DALLAS — The unofficial start of the summer travel season kicked off with the “third busiest Memorial Day weekend” in more than two decades, according to AAA.
Travel data provider Hopper noted that seat capacity was expected to be 17% higher, or 2 million more seats, than Memorial Day weekend last year. The busiest departing airports will be Atlanta, Dallas, Denver, and Los Angeles.
Hartsfield-Jackson Atlanta International Airport (ATL) is prepared for a large influx of passengers, with Atlanta Mayor Andre Dickens expecting over 2 million passengers this weekend.
Hopper also noted that average domestic airfares would peak next month at US$328 for a round-trip ticket, down from last summer’s record of US$400 but 4% higher than in 2019.
Air Traffic Control
United Airlines (UA) CEO Scott Kirby echoes the AAA but from an aviation standpoint, saying this Memorial Day will be the busiest in over a decade. The CEO warns about air traffic control (ATC) issues, which he sees as the industry’s top priority as the summer season approaches.
Though the Federal Aviation Administration (FAA) is training approximately 3,000 additional controllers, they will not be ready this summer.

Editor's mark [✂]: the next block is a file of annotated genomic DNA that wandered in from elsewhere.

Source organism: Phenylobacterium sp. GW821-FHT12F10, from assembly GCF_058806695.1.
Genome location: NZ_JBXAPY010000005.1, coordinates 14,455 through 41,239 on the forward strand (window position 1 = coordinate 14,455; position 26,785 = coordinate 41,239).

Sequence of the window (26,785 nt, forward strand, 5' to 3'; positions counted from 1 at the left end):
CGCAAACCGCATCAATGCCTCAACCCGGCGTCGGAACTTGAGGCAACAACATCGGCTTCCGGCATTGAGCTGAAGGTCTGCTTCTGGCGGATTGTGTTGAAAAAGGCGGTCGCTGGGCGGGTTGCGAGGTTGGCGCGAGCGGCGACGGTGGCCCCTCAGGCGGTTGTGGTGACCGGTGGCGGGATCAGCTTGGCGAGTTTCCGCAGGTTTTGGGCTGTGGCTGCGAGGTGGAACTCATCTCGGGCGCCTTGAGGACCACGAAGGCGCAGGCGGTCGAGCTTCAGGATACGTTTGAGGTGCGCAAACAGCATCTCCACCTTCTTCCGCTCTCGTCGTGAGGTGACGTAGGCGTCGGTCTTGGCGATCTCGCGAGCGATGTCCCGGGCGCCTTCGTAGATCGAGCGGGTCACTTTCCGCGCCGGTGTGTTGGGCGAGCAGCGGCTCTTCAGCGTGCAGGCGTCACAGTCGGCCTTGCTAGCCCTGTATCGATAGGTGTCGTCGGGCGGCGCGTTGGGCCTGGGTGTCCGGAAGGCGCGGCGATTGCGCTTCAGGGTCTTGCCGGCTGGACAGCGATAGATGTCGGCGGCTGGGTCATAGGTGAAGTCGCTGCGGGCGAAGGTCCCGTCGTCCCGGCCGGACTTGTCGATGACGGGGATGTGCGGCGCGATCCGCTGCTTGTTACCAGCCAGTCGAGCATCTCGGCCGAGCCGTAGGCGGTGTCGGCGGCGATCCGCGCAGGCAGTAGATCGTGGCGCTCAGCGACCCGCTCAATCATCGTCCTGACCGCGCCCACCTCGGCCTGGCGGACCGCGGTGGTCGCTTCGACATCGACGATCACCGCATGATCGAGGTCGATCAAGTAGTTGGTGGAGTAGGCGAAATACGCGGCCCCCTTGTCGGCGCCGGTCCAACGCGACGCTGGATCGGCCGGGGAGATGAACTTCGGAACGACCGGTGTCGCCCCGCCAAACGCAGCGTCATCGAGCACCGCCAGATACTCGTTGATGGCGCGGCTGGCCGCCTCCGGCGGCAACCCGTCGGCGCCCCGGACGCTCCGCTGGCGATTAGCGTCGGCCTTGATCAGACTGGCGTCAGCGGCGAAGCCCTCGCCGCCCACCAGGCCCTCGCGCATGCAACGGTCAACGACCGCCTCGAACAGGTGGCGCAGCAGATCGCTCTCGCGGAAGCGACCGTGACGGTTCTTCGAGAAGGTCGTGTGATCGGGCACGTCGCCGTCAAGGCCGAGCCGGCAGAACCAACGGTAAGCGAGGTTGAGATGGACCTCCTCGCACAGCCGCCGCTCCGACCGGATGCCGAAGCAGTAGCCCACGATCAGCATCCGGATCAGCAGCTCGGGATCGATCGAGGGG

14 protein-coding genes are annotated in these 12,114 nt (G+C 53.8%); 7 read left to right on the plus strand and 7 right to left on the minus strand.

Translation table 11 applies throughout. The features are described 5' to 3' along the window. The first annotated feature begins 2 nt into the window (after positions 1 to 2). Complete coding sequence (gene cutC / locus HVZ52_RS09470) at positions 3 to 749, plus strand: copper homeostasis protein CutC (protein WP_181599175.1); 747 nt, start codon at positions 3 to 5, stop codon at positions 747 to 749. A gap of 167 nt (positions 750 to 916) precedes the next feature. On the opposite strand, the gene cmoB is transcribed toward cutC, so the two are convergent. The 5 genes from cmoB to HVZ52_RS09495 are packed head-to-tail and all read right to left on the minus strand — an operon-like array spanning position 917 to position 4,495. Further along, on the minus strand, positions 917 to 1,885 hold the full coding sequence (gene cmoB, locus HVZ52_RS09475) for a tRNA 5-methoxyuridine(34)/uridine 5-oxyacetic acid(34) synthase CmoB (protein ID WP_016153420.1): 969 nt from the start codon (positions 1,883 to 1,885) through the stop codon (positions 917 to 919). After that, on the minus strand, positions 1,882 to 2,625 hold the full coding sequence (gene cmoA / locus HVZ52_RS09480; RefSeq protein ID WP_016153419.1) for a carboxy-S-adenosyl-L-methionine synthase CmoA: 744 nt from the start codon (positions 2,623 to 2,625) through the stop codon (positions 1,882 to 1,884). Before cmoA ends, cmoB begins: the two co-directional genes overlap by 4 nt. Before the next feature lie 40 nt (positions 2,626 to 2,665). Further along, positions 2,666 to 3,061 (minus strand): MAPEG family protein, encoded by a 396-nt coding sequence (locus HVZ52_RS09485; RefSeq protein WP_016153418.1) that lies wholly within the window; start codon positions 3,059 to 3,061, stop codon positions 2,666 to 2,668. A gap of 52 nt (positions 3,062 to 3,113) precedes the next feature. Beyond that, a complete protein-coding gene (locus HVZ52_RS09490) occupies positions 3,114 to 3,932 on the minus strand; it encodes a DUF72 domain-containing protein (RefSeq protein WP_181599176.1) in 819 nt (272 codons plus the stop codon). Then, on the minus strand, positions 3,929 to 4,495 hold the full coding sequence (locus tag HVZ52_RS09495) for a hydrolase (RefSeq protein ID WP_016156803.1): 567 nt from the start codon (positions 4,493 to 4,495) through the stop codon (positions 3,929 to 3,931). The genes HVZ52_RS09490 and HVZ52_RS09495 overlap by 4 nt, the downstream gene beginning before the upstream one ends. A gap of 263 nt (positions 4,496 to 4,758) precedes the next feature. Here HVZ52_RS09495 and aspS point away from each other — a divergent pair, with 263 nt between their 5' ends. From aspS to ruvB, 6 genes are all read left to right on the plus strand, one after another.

Instead, the FAA resorted to nudging airlines to reduce flights in the New York City area this summer, and it opened 169 new flight paths along the East Coast to alleviate bottlenecks.
We’ll see how the southern and west coast airports perform in light of the ATC staffing woes.
How Busy Will the Weekend Be?
While Saturday and Sunday are expected to have the fewest flights, according to the FAA, airports in the US are expected to be congested again on Monday as travelers return home.
The TSA anticipates screening 10 million passengers between Friday and Monday, a 14% increase over the holiday in 2022 and slightly more than in 2019.
Airlines have fixed problems that contributed to a surge in flight cancellations and delays last summer when 52,000 flights were canceled from June to August, according to airline industry officials.
Since then, airlines have hired approximately 30,000 people, including thousands of pilots, and they are using larger planes to reduce flights but not the number of seats.
We’ll check back on Tuesday to tally up the weekend movement and how the US commercial aviation industry performed.
Featured image: Los Angeles LAX. Photo: Ryan Scottini/Airways